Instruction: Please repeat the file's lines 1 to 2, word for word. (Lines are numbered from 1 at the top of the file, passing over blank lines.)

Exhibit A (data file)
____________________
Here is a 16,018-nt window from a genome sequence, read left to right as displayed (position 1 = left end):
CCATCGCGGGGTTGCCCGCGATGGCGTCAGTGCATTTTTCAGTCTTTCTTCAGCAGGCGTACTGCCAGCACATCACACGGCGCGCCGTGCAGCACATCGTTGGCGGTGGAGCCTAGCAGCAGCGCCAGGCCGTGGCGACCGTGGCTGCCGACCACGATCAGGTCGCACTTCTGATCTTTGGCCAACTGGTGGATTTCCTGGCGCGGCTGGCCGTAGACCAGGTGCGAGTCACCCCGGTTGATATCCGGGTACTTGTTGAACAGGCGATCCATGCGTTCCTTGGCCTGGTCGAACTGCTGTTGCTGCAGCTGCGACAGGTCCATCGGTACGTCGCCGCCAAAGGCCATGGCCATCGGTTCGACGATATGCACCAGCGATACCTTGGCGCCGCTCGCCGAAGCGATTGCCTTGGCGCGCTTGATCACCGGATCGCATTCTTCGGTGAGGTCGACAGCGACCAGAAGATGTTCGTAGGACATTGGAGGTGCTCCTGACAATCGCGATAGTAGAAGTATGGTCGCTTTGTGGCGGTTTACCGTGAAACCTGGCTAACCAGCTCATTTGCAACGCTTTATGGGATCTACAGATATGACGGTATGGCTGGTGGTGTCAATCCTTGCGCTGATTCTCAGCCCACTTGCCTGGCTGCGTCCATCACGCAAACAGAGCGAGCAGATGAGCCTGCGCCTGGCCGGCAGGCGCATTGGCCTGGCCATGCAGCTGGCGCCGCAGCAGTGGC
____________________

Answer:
Here is a 16,018-nt window from a genome sequence, read left to right as displayed (position 1 = left end):
CCATCGCGGGGTTGCCCGCGATGGCGTCAGTGCATTTTTCAGTCTTTCTTCAGCAGGCGTACTGCCAGCACATCACACGGCGCGCCGTGCAGCACATCGTTGGCGGTGGAGCCTAGCAGCAGCGCCAGGCCGTGGCGACCGTGGCTGCCGACCACGATCAGGTCGCACTTCTGATCTTTGGCCAACTGGTGGATTTCCTGGCGCGGCTGGCCGTAGACCAGGTGCGAGTCACCCCGGTTGATATCCGGGTACTTGTTGAACAGGCGATCCATGCGTTCCTTGGCCTGGTCGAACTGCTGTTGCTGCAGCTGCGACAGGTCCATCGGTACGTCGCCGCCAAAGGCCATGGCCATCGGTTCGACGATATGCACCAGCGATACCTTGGCGCCGCTCGCCGAAGCGATTGCCTTGGCGCGCTTGATCACCGGATCGCATTCTTCGGTGAGGTCGACAGCGACCAGAAGATGTTCGTAGGACATTGGAGGTGCTCCTGACAATCGCGATAGTAGAAGTATGGTCGCTTTGTGGCGGTTTACCGTGAAACCTGGCTAACCAGCTCATTTGCAACGCTTTATGGGATCTACAGATATGACGGTATGGCTGGTGGTGTCAATCCTTGCGCTGATTCTCAGCCCACTTGCCTGGCTGCGTCCATCACGCAAACAGAGCGAGCAGATGAGCCTGCGCCTGGCCGGCAGGCGCATTGGCCTGGCCATGCAGCTGGCGCCGCAGCAGTGGC